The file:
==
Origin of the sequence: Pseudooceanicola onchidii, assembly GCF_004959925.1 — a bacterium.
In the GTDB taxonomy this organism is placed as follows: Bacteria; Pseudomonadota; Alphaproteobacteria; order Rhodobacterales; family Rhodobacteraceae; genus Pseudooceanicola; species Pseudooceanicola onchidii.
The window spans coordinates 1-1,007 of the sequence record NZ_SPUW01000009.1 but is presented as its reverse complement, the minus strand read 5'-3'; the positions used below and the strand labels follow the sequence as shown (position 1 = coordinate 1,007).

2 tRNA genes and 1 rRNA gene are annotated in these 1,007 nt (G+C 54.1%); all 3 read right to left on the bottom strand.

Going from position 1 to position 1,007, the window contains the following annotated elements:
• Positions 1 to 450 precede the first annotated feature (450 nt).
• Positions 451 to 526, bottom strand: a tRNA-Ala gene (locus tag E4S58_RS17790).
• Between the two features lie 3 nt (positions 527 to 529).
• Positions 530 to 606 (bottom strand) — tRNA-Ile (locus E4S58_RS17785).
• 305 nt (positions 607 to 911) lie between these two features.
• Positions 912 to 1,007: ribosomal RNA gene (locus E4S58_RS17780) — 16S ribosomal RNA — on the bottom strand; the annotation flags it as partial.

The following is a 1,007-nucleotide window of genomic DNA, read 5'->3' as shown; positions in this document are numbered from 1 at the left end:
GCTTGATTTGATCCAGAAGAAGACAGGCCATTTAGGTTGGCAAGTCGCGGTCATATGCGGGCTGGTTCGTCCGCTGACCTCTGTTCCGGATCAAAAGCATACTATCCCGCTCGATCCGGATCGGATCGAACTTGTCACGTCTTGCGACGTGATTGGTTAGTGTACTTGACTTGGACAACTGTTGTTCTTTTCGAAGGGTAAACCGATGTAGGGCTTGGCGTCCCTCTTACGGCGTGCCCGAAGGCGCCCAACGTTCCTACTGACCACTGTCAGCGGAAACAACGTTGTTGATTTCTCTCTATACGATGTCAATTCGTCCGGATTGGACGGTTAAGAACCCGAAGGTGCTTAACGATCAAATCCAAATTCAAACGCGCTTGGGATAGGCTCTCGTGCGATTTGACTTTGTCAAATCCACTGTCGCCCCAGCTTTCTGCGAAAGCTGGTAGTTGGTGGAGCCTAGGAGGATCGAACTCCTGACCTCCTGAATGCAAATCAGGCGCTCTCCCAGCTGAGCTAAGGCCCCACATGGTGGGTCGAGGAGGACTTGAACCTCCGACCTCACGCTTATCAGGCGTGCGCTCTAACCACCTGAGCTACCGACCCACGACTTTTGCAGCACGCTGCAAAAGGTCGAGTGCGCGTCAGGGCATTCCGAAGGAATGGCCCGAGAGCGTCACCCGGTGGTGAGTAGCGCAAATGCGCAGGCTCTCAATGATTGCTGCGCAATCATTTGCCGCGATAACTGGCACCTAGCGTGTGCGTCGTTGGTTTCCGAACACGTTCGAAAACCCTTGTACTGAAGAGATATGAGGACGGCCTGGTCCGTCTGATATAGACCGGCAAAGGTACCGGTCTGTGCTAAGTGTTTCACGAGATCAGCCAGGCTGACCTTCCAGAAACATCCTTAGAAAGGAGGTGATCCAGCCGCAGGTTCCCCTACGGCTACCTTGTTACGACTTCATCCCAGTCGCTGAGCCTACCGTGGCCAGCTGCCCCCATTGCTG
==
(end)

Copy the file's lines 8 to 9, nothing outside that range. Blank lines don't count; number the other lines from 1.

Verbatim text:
• Between the two features lie 3 nt (positions 527 to 529).
• Positions 530 to 606 (bottom strand) — tRNA-Ile (locus E4S58_RS17785).